Here Be Monsters & other uncomfortable podcasts
KCRW's anxiety-inducing podcast embraces our fears, anxieties and the unknown – we take a listen, and pull out some more podcasts that will leave you sitting uncomfortably
So, what’s this all about then? Hard to say. There’s definitely a theme running through Here Be Monsters, but it’s tricky to put you finger on exactly what it is. It describes itself as a “podcast about the unknown” and this is true, sort of. A lot of episodes are based on questions whose answers are indeed unknown – can I remember my own birth (ep 26)? What happened to that three-legged fox that was kicking around (ep 89)? Am I communicating with a dead child or is it just the ayahuasca talking (ep 34)?
If you want to pin it down a bit more, you could say it’s about internal unknown things. A typical programme might involve a narrator talking about things that aren’t unknown in an objective sense, but things that they find in themselves that they can’t quite explain – their fears, beliefs, prejudices and whatnot.
Then again, that’s not quite right either, because the narrators seem a pretty self-aware bunch so you can’t really say the stuff in their heads is unknown. Maybe it’s closer to the truth to say that they’re about internal things that are not fully understood – fears of strangers (ep 17), of going bald (ep 47), of sasquatches (ep 25).
When you see it written down it’s obvious: it’s about fear. But, actually, fear seems too strong a word. The fear of strangers episode has the show’s creator Jeff Emtman traveling across America in an attempt to cure his social phobias, but if he’s willing to jump in a Mack truck with a total random you can’t really say he has a fear. No, it’s more like anxiety. Low-level, free-floating, nerve-jangling anxiety.
And it’s not just a podcast about anxiety, it’s also a podcast that provokes anxiety. In addition to the disconcerting subject matter, they throw in all sorts of audio tomfoolery – changes to the pitch and speed of the speaker, distorted samples, and fleshy squelches. As often as not, sound effects in a podcast are little more than empty gimmicks but here they really do amp the anxiety factor. Of course, whether you want to listen to a podcast that makes you feel anxious is up to yourself.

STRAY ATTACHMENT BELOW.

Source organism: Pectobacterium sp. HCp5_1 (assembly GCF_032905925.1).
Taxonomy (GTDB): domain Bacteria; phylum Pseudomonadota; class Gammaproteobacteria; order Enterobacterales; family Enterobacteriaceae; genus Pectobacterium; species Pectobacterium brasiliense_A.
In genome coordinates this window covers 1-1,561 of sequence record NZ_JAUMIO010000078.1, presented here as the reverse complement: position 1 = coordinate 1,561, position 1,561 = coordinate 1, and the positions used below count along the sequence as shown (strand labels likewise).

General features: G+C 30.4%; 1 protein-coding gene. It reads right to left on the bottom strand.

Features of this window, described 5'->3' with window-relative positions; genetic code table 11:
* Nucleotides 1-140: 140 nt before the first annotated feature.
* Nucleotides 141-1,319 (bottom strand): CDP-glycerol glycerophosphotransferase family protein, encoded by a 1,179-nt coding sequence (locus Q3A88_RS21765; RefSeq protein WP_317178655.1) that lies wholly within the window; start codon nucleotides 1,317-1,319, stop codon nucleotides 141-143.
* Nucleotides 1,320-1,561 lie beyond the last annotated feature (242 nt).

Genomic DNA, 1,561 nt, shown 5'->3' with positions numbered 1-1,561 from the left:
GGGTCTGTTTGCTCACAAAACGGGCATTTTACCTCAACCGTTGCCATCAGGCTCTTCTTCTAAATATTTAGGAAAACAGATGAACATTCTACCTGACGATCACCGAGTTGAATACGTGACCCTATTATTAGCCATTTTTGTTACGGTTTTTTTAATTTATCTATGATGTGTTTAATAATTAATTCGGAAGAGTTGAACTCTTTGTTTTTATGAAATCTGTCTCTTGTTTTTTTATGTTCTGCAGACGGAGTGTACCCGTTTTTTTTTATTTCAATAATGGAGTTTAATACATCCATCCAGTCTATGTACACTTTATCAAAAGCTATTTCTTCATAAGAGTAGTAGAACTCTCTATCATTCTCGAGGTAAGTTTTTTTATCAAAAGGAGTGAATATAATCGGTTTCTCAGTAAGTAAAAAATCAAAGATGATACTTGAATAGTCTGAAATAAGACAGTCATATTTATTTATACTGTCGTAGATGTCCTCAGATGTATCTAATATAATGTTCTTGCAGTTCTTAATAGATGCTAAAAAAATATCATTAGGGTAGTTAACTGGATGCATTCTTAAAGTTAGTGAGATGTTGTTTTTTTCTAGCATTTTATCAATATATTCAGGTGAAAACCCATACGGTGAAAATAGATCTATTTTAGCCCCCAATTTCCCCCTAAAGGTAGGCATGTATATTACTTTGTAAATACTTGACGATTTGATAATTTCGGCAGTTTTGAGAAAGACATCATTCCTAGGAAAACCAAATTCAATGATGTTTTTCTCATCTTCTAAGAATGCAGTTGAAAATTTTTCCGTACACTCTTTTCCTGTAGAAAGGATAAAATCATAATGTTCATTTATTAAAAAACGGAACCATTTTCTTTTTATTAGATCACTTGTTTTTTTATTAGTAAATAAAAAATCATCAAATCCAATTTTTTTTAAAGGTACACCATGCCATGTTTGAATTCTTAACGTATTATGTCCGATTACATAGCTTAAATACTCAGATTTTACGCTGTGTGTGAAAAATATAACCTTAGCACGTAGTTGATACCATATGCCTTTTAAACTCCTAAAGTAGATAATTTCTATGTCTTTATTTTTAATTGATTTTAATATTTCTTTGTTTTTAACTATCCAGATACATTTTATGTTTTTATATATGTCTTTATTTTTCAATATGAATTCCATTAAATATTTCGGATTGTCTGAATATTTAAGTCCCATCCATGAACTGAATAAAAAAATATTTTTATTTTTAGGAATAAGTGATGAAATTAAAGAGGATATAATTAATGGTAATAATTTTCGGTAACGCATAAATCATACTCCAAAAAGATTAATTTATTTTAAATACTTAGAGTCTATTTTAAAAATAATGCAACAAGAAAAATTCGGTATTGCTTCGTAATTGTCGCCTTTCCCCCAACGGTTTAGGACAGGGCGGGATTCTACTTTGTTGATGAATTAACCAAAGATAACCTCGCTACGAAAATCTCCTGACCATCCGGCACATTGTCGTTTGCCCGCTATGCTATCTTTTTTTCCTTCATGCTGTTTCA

If you do choose to embrace it, Hypnosis of Hunger is a fine place to start. The back-story has producer Bethany Denton finding a box of cassette tapes in her bedroom. They date from she was eleven and her parents sent her to a weight-loss hypnotherapist. She recorded their sessions and gave them to Bethany, as a tool to help her relax. On their own, the recordings would be laughable (“picture yourself...40 pounds lighter”), but in Here Be Monsters style it’s mixed together with unsettling ambient music and titbits from Bethany about her relationship with food later in life. It’s haunting and chilly. The ‘unknown’ in this episode are those unconscious forces in your brain that push you to eat, drink, purge, whatever. And the anxiety? Yeah, there’s plenty of that too.
5 more podcasts for uncomfortable listening
1) Terrible, Thanks for Asking – Sad, sad stories and tense background music should equal podcast misery, but these tales of pain and discomfort are unexpectedly uplifting.
2) Adrift – A podcast about social anxiety and incompetence has no right to be this cheerful, but Geoff Lloyd and Annabel Port make unremitting embarrassment seem fun (NB. It actually isn’t).
3) This is Actually Happening – Deeply personal stories about life-changing events. Compelling but liable to turn you into a speechless wreck of emotional incontinence.
4) Beautiful Stories from Anonymous People – Host Chris Gethard takes a call from a random listener. The only rule is that he has to stay on the phone for an hour, leading to episodes that are variously funny, sad, odd and excruciatingly uncomfortable.